My evening began well, with a seat in the Donald Gordon Theatre at the Welsh Millennium Centre. I remember visiting ‘Cardiff docks’ as a child, when there was little more than water and Techniquest to report, so this building always feels a bit miraculous. This theatre in particular is very soothing and beautiful, all smooth, curving wood and glowing lights. Tonight, I’d be watching Passenger’s sold out performance, with Stu Larsen in support, as part of 2018’s Festival of Voice. Illness made me miss a bunch of other acts, so dosed with meds, I was ready to be healed by my first festival experience.
As he walked onto the darkened stage, my attention was stolen by Stu Larsen’s long blonde dreads and flame red beard, topped by a flat cap. His opening track ‘I Will Be Happy and Hopefully You Will Be Too’, was from 2017 album Resolute,, and began: “I want a house by the country / I want a house by the sea / It doesn’t really matter where I live / As long as you’re with me. The song moved on to: I wanna visit South America / And maybe Africa too / It doesn’t really bother me where I go / As long as I’m with you.”
His delivery was warm, full of affection, with spot on harmonies and fantastic guitar skills – and he smoothly combined playing and vocals as a result of, no doubt, thousands of hours of practice in the bag. But I wanted more truth, more deep digging beyond a polished performance. I felt that if a rhyme could be predicted in the first line, it was coming in the second. Although an Australian native, I felt he wavered into the territory of adopting a singing accent that was a bit Mumford and Sons bordering on cockney. And if Stu had been to a place in the world, he was going to mention it. San Francisco, Dublin, Colorado, Chicago… as man who left the comforts of home to make music and tour, he’s an owner of an interesting life, yet I felt we didn’t get any true insights into this through the lyrics he shared. His subjects were love, lost love, finding a great guitar, going home to a small town: “I’m going back to Bowenville / Where everyone knows your name / I’m going back to Bowenville / Where everything stays the same.”
Stu Larsen came across as an accomplished free spirited puppy, ticking off topic checkboxes via inexplicit lines. I’d love to hear more of the self he let us glimpse in his final track chorus, and the ‘Hallelujah’ cover he inserted into ‘Ferry to Dublin.’ Here he exhibited something loose, uneven, freer, which was captivating. My tastes would love to see his performance morph beyond safe, and to hear his skills capture something more personal.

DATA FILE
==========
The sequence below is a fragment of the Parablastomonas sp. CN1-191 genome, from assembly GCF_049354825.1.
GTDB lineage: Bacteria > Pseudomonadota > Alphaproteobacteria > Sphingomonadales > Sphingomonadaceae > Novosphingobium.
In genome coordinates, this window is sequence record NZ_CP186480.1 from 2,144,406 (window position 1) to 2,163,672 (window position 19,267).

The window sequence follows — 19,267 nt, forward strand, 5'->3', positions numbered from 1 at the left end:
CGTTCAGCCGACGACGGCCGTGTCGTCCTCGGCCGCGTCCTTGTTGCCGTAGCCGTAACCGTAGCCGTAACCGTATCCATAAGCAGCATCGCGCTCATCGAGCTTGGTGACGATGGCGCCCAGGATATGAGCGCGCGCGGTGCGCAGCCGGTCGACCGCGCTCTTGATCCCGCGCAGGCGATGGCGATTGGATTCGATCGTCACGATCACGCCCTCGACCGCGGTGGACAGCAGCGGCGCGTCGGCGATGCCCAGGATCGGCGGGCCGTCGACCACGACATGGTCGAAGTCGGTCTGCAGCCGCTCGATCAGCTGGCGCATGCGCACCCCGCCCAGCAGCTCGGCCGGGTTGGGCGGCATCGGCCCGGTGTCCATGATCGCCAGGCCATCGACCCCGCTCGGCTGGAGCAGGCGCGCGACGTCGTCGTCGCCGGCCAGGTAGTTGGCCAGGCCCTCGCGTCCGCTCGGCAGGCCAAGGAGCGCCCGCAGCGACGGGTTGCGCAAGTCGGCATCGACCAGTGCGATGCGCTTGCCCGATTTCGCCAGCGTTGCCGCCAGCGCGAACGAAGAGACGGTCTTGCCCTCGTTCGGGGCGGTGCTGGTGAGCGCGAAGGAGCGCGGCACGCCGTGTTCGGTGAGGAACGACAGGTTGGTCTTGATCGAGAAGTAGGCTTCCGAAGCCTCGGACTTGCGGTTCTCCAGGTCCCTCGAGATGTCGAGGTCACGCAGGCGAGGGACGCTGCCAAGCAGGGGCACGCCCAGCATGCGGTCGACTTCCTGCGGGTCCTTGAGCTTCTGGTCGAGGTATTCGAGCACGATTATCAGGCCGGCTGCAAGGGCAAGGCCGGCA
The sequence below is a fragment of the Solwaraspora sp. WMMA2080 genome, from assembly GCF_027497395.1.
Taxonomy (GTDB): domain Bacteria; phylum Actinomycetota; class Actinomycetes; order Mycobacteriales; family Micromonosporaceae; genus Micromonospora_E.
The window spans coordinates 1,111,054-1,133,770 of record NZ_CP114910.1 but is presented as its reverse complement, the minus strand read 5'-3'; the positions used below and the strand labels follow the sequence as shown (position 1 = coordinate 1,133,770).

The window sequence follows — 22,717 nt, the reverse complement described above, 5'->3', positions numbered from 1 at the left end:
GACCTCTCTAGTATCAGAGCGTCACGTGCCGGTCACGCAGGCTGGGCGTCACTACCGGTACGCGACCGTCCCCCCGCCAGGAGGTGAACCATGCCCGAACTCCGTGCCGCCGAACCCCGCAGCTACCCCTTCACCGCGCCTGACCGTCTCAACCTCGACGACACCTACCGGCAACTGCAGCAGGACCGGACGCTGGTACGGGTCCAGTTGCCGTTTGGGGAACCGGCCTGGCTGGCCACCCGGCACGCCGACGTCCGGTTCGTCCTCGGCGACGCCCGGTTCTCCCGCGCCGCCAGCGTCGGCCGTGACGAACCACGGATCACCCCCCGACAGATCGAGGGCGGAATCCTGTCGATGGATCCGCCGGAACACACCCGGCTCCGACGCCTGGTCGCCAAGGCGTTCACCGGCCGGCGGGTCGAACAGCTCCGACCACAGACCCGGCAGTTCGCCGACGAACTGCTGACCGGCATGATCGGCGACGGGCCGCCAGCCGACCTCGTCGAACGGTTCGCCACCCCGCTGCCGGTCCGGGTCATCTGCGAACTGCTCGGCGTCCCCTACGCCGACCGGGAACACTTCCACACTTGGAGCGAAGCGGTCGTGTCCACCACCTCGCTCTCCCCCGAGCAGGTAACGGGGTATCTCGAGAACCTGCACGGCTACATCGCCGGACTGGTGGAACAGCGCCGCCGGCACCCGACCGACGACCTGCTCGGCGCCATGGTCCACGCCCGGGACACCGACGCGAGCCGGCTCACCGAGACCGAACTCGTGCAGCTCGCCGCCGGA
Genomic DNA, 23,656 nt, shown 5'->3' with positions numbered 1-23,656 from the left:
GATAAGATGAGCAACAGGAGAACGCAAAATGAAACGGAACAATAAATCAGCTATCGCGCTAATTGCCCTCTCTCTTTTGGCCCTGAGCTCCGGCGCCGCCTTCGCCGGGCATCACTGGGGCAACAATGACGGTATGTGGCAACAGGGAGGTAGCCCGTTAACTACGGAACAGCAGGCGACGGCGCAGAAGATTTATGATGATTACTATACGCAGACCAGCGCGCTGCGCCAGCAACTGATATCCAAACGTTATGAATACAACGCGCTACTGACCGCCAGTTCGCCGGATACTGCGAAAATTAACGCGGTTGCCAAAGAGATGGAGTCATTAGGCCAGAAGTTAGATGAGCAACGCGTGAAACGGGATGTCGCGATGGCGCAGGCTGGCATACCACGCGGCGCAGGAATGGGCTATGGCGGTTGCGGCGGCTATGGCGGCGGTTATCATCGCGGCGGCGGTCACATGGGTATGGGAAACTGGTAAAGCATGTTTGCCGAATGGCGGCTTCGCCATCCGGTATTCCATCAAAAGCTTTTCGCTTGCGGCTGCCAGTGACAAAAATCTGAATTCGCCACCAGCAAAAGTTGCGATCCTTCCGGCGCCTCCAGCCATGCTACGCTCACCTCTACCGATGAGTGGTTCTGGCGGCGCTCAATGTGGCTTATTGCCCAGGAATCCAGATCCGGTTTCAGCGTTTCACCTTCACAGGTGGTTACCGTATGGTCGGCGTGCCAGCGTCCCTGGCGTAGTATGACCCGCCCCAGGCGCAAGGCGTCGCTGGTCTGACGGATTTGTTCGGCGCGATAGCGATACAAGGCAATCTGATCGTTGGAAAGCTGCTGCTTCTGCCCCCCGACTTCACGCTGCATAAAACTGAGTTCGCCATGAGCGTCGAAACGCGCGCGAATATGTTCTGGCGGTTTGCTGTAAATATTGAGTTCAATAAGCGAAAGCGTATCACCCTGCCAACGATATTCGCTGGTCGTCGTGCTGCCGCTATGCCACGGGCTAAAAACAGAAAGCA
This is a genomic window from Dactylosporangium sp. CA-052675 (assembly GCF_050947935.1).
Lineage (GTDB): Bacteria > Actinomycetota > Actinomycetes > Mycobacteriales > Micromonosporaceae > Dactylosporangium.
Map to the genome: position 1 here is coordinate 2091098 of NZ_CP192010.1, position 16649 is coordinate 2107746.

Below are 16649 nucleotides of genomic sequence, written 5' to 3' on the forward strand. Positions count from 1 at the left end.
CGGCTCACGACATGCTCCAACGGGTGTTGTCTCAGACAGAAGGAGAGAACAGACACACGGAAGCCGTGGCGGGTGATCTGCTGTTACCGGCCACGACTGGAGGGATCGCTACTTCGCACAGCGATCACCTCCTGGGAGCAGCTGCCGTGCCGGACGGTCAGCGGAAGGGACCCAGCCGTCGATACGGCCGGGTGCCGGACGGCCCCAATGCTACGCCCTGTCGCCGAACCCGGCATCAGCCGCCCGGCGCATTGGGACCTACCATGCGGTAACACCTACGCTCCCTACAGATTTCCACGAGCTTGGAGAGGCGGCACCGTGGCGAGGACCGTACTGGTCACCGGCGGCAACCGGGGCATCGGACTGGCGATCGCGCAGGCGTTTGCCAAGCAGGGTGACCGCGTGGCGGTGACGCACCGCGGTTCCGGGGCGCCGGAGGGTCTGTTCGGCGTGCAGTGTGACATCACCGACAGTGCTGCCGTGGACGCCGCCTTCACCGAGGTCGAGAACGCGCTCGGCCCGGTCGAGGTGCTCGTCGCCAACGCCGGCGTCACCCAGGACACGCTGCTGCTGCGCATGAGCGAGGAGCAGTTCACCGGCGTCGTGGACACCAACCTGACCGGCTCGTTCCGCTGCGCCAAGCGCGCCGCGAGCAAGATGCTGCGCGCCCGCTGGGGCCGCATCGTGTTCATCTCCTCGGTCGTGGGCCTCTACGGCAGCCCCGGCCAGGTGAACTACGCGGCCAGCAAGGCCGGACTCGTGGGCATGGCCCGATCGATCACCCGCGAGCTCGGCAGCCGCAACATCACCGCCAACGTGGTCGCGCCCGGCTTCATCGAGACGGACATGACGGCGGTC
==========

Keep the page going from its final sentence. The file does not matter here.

In Passenger, I expected an Americana singer songwriter with a guitar, bleeding their feelings onto the stage with ragged tour tired, and world-weary vocals. Just my cup of tea / bourbon. About eight years ago I wrote an article about beards, and how their existence on a face was indication to me of North American indie folk music making – see Ben Bridwell and Justin Vernon in the early 2010s. I saw Mike Rosenberg’s poster (he’s the man behind Passenger) complete with his impressive beard, briefly listened on Spotify, and it seemed he might prove my theory.
Little did I know, Passenger is from Brighton, not the Oregon woods, and he’s a YouTube marvel. His 2012 hit ‘Let Her Go’ notched up 1.3 billion hits. The track was awarded an Ivor Novello, topped charts in 20 countries, and his 2017 album The Boy Who Cried Wolf was a direct to fan album release, getting a top 5 in the UK album chart. While I had not known all of this, his fans totally did, and they’d expectantly filled the venue.
In every direction, my gaze was met with a radiant face, beaming at the stage. Passenger’s fans loved him. They knew the words to his songs and applauded his between-song chat. The auditorium flickered with tens of phone screens at all times, filming and photographing – which I guess correlates with an audience whose fandom has partially grown through online videos. And Michael Rosenberg has a confident stage presence. He shared a tour tale from Minneapolis, where he’d been shopping for cigarettes but instead met a man dying of lung cancer, who was riding a motorcycle across the US for one last adventure and to see his family. “For the first time, I really got it,” Michael said. I waited for a revelation about the true meaning of life and death. “Cigarettes fuck you up.”
Much of my feeling about Stu Larsen also applies here. Michael Rosenberg is hugely skilled. He brilliantly plays his guitar, sings, sometimes all while stamping a drum beat out on the floor, making it look easy when its impossible for most mere mortals like me. He created a clever cover of Simon and Garfunkel’s ‘The Sound of Silence’, altering its structure.
Yet – one of the songs in the set this night was ‘I Hate,’ which seemed to incorporate all middle of the road complaints possible. Call me cynical, but is this writing to cast a net of appeal and fish for YouTube clicks? “Well I hate them fussy eaters, you cook them fajitas/ They only eat pizza and chips / I hate stepping outside, for a smoke and some guy / Coughs, like your lungs are his / And I hate queuing up, for festival toilets / Especially when you need to shit”.
I found this gig to be mostly music by numbers, singing lyrics that seem to be derivative and pleasing, rather than delving into who Michael Rosenberg really is. More rugged, please! More revealing of your soul! More blood on the stage! But this is just one person’s taste. There were a lot of thrilled fans in the WMC who would say both Passenger and Stu Larsen are doing things just right as they are. And as usual when in this venue, I felt grateful to be in surroundings that are good for the soul, and witnessing musical talent, even if it’s not quite my thing.